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Telecommunications for endoscopy information

Physicians require the best possible quality, performance and security available, particularly when exchanging endoscopic information. However, due to the large diversity of workstations used, the gathered information comes in different formats and thus becomes hard to transfer. In order to address this problem, the developed DICOM Explorer software offers enhanced capabilities of communication of endoscopic images and texts, assuring the consistency, quality and confidentiality of the involved information.

Health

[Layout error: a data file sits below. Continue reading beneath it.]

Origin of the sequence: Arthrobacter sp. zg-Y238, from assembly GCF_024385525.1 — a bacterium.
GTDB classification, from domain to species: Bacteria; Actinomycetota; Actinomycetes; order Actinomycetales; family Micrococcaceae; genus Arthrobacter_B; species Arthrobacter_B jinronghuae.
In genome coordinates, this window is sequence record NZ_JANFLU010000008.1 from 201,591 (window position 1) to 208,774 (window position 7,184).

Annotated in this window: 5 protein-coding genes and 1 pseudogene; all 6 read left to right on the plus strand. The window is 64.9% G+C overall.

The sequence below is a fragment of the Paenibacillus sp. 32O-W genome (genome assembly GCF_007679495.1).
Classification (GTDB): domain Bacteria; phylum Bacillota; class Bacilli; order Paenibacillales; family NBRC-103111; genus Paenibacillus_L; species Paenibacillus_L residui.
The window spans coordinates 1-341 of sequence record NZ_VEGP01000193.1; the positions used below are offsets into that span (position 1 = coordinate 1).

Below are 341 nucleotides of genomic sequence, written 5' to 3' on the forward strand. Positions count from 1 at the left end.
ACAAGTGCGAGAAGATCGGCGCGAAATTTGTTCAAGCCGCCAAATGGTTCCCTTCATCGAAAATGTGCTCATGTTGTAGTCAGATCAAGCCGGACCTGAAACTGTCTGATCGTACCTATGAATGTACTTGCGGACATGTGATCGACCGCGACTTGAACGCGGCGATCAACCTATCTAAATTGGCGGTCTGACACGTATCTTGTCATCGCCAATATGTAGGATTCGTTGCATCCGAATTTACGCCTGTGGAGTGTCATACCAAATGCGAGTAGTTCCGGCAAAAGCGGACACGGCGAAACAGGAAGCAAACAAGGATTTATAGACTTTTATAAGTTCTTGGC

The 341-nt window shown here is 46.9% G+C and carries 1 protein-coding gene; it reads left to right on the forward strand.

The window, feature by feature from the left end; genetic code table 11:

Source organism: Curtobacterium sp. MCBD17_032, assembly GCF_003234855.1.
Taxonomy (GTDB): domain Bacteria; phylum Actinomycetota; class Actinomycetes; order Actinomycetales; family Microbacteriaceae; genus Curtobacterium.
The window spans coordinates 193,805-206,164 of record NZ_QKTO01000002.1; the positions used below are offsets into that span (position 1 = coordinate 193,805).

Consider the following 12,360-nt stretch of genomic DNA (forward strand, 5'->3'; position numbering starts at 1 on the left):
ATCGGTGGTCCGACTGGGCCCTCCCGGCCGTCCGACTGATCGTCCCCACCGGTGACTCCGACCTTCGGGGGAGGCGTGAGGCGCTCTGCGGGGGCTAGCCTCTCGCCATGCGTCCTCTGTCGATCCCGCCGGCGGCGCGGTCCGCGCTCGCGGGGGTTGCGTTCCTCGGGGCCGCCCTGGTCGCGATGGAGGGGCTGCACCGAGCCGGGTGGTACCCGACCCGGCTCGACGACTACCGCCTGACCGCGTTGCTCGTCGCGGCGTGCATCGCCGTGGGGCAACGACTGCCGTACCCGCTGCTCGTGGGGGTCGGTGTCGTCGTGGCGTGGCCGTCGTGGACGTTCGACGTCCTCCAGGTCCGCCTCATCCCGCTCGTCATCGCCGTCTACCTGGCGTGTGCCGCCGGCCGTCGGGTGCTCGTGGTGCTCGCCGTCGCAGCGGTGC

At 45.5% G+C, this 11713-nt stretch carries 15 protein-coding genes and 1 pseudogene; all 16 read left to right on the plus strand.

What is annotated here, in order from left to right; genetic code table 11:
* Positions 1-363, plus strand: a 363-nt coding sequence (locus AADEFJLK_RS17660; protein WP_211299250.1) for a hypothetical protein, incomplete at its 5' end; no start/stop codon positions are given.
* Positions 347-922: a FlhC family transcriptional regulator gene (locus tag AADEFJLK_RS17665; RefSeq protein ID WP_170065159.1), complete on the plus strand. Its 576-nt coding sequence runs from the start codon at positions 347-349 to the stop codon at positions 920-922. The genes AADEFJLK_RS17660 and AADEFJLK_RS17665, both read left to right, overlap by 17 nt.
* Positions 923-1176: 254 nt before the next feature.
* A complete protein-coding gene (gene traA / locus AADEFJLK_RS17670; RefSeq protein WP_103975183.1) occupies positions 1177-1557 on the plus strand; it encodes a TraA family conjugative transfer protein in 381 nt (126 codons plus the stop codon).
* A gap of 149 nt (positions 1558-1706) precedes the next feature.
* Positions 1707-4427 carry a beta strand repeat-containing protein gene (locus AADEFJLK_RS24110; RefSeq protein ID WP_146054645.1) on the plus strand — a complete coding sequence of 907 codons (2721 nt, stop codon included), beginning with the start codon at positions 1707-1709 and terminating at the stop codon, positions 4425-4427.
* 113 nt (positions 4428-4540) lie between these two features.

Endoscopy constitutes the most widely used method for the diagnosis of many diseases, such as digestive disorders. Digestive endoscopy is currently performed with the use of electronic devices, equipped with a CCD (Charge Coupled Device) at the tip of the endoscope that assists the physician's eye within human body. The collected images appear on a screen from which the physician controls the examination procedure. Since most conventional endoscopic workstations include a computer the physician can store images taken during diagnostic procedure. Until now, the variety of workstations used has not allowed the transfer of endoscopic data collected which would be very useful not only for the medical scientific community, but also for the patient. Focusing on this, the DICOM Explorer succeeded in the developing a standardised format for the information exchanged that is comprehensible by all systems. The DICOM Explorer is essentially a helpful tool for physicians. It uses tags for tagging the image and related text data. Information is transferable to a database via TCP/IP protocol, whereby it is stored data within as a standardised DICOM object, readable by all workstations. The software's architecture allows full adaptability to the user's needs. Additionally, the user has the option to include several data fields other than the mandatory description of the text. The new system is beneficial for everyone. The medical community will be able to exchange information coming from different workstations that leads to better support of the treatment decision, and eventually to better management of diseases. The patient will receive a better treatment based on better decision made from communication between experts and a better follow up while avoiding any unnecessary repeat of diagnostic examination. Ultimately, the total cost of care will be significantly reduced from the improved patient's follow up and the faster decision-making.

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